As long as I can remember, she never really gave a damn about her appearance. It was never that she hated her looks, it was just that they were never a high priority for her. She never wore makeup, dyed her hair or shaved her legs–still doesn’t–and what was cool about it was that it was just the way she was. Diets were never discussed. I was home-schooled for elementary school with a bunch of kids who had like-minded hippie parents, so it wasn’t until high school that the Beauty Machine really started registering to me, and by that point I think it was too late for it to properly sink in.

    (Also, nobody in my family ever ate low-fat anything, and we’re all skinny as hell. Could this be genetics? Surely not.)

  70. Me my self as a teenager , a little over weight, I would say chucky. I would go back and forth with this issue. Was I happy sometimes, was I unhappy sometimes. did it have to with my weight no. id I have a low self-esteem yes, however it had nothing to with my weight. I have other problems that caused it and meds help me fix it. Today I have a 4 year old little girl, and I hope she is happy with her self skinny or chunky, but If I see her get over weight I will step in as a mother and help. (For Doctors)every doctor will have something different to say good or bad.

  71. “suspects that “the vast majority of overweight girls are not so happy.”

    Gosh, I wonder why that might be? It couldn’t possibly be related to the fact that the entire culture spends scads of time and money to make said adolescent girls feel like shit, could it?

    No, that’s not it AT ALL.


  72. I can totally see girls putting on a front of self esteem when that isn’t how they really feel, but there’s nothing defiant or resigned about it. While girls are getting the “Hate your body because it’ll never be good enough and nobody will ever love you!” and “You need to be perfect at everything, you know that right?” messages, they’re also being told that it’s important to have good self esteem.
    So as I see it, adolescents claiming to have higher self esteem than they actually do is an act of compliance, saying “I have high self esteem like I’m supposed to.” It’s not a cover for anything, except for the self doubt and insecurity that pretty much defines the teenage years. Add in that adults are more likely to meddle with teens with low self esteem, and more likely to suspect low self esteem in fat girls, and it makes total sense for teenage fat girls with low self esteem to act like they have high self esteem in the presence of adults.

  73. Bah @ “time for the low fat milk”. My daughter is 9 and drinks the full fat stuff and knows full well that this is because it is *gasp* better for her than the watery crap, as it has useful fats and vitamins and things for her body to grow. She’s quite slim, though, and apparently the practise nurse (who hasn’t actually met J in YEARS) expressed some concern that she was underweight, so maybe it’s time to start adding double cream to the milk… /snark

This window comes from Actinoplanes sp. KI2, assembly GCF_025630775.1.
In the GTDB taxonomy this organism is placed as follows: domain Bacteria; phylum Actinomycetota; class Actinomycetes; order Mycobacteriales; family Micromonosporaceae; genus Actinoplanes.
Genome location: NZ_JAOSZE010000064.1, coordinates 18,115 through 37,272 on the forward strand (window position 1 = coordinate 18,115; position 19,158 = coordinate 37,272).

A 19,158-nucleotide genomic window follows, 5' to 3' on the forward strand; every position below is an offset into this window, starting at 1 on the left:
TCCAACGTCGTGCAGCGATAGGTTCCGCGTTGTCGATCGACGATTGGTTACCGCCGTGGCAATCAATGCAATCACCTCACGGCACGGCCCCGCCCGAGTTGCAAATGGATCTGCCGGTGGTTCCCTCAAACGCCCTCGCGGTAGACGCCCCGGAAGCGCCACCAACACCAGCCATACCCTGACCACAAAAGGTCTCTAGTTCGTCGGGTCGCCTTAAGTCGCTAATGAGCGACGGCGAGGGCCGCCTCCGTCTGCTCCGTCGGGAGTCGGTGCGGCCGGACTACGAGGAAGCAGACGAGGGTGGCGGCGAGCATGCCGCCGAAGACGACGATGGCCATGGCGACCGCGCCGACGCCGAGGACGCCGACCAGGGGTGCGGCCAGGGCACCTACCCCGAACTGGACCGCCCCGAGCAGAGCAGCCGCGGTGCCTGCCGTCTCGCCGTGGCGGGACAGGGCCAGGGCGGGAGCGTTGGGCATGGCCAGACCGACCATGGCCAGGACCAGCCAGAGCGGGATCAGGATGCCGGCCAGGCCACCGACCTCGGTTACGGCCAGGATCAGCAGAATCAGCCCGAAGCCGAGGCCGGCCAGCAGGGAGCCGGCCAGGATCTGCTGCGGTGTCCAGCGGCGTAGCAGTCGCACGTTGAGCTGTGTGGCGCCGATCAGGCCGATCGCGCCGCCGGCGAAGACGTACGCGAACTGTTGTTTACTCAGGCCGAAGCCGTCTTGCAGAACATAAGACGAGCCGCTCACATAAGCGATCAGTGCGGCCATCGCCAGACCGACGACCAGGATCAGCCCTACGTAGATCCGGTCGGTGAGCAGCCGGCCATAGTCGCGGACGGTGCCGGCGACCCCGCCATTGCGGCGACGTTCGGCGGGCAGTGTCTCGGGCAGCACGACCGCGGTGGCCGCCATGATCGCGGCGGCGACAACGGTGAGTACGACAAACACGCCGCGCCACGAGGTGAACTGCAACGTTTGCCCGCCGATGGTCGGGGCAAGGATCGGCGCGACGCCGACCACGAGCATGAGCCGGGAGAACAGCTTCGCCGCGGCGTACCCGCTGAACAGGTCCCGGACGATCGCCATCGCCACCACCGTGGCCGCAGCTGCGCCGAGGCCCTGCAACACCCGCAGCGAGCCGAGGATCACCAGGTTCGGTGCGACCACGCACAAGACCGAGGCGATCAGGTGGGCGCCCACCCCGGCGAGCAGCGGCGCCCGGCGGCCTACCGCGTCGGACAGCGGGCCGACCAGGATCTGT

74. One of the first things you learn when you start studying advanced spirituality is that true inner-peace never, ever comes from basing your sense of self-worth on obtaining things outside yourself or from conforming to superficial “shoulds” and “supposed-tas”. Inner-peace comes from allowing the path you’re on to unfold naturally as opposed to ham-fistedly imposing ego-fantasies on your life and on the world around you.

    And it comes from knowing that as long as you’re dedicated to being your best possible self (which doesn’t include wasting your personal energy on unrealistic goals such as starving yourself into being thin when your physical vehicle won’t be that of it’s own accord), you really are okay. And the people who try to tell you otherwise are just caught up in maya, which is a fancy Sanskritic word for “the small stuff that doesn’t really matter that much”.

  75. I read that part of the article and was horrified too.

    I didn’t date in high school but none of my friends did either (and I broke 200lbs by my 15th birthday, so I’ve always been fat). I never really thought of myself as different. Sure, I knew I was “fat” but with friends and parents that accepted me for who I was, I never felt like I was bad or felt shame for my appearance. In fact, I used to read Seventeen and Teen Magazines and be mystified as to why these “improve your self-esteem!” articles were necessary. The whole idea of hating myself was completely foreign to me.

    (See, Kate IS right; it’s not the fat that shames girls, duh!)

    But it turns out, uh, I guess I was just defiant and resigned to my shameful fat body. I guess that’s why I’m still a fattie…

  76. I had majorly disordered eating as a teen. I can’t ever remember being more miserable than I was when I was “thin”. Sure, I fit into the low end of conventional sizes, but I got there by thinking about food during every minute of every day, and fretting over the moral qualifications of food and my own eating. Sure, I was skinny, but I was seriously f-ed up. I was walking proof of the validity of the Minnesota Human Starvation Study.